However, like Chompsky, JP has a strong sense that politically correct silliness is driving the right, emboldening the right,

    1. I’ve referred to Peterson as a “frat house Nietzschean” and basically hold to that description.
      https://johnhalle.com/right-goes-viral-jonathan-cook-jordan-peterson/

      Specifically, I’ve had students who regard themselves as acolytes and understand the appeal of having a source (other than one’s parents) to provide them certain common sense guidance, e.g to demand that they, clear up their room etc. That said, Peterson has some very troubling views and, while the term fascist has been seriously degraded (most notably by the cancel culture referenced in my piece), according to this article in Haaretz it is not inappropriately applied to Peterson.

      https://www.haaretz.com/world-news/.premium-jordan-peterson-s-barrage-of-revisionist-falsehoods-on-hitler-and-nazism-1.8955174

  2. Thank you for this, John. Very thoughtful and provocative is the good sense.

    My question for you: What are your thoughts on the historical *why* of this left thirst for flushing away foundational principles? You’ve mentioned the Marxian tendency to dismiss democracy, and that is surely part of it. But why at this time do the identitarian liberals and the neo-Leninists rush onto this terrible common turf? I’m not sure I even have a good guess. Would enjoy knowing your thoughts here.

    1. Thanks. Good and important question. I’d suggest, in response, that, while it should be, for much of the left, free speech is not a foundational principle at all. The sector I’m referring to is the Professional Managerial Class whose core identity is bound up in the assumption of elite expertise-that those with superior education and access to data have a greater right to their views compared to those without. I should say that I’m not entirely unsympathetic to this attitude particularly when it comes to the hard sciences and challenges to their legitimacy, especially from the left-a topic I’ve written about. But it is crucial that we stress that the limits of our expertise are quite narrow and that claims for the “scientific” status of this or that political or social analysis (e.g. “scientific” Marxism) are not only intellectually dishonest but actively harmful in our attempts to organize a mass base.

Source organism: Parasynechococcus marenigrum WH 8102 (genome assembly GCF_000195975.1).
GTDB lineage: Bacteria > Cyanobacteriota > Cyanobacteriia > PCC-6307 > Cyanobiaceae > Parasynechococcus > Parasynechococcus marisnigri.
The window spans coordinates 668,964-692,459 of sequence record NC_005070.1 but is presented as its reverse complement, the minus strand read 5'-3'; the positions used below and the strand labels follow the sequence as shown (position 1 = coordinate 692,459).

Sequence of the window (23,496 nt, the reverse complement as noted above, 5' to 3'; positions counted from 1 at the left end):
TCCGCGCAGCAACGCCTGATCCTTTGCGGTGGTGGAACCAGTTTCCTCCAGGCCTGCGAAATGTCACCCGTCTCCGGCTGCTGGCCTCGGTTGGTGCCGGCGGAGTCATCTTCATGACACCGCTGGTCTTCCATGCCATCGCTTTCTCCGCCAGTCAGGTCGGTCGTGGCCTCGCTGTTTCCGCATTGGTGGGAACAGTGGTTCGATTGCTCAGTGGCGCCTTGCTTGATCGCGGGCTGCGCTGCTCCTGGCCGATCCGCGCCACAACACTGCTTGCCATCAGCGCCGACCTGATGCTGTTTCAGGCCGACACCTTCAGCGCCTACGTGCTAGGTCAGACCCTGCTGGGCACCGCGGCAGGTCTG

3. When you paint all opponents of ‘free speech’ (a term you have conveniently left undefined) as authoritarians and proponents of centralised power, you are disingenuously conflating the suppression of speech by those with power (state power, economic power, media ownership) with the suppression of speech by those with relatively little power in our current society (for example a fascist being no-platformed by a large crowd of anti-racists).

    In fact it is perfectly possible and consistent to oppose the use of state power, (economic power, media ownership etc) to limit speech, while supporting disruptive grassroots action to limit the speech of those who seek to take society in a less free direction generally.

    Yes, this should always be done in a way that is proportionate, and one should consider whether it is tactically wise in the context.

    But the struggle going on in our world today is about more than ideas – for many people it is a life or death struggle – and an abstract fictional ‘freedom of speech’ needs to be seen in this context, and in the context of struggles for freedom *in general*.

    1. Thanks for this comment. No one would dispute that “it is perfectly possible and consistent to oppose the use of state power, (economic power, media ownership etc) to limit speech, while supporting disruptive grassroots action to limit the speech of those who seek to take society in a less free direction generally.” What is also obvious is that in doing so a) one jettisons the slightest commitment to free speech as a principle, widely accepted by the public at large and b) as Chomsky argues, one is providing a “gift to the right”, one which they have historically taken huge advantage of since Nixon rode his “law and order” campaign to victory on the backs of the Weather underground destroying for at least two generations what had been a viable, organized left insurgent movement. One of the points of the piece was to establish a connection between the self-destructive Nazi punching tendency of a few months back and those arguing against free speech rights in this instance. Thanks for providing clear evidence that the connection is there to be made.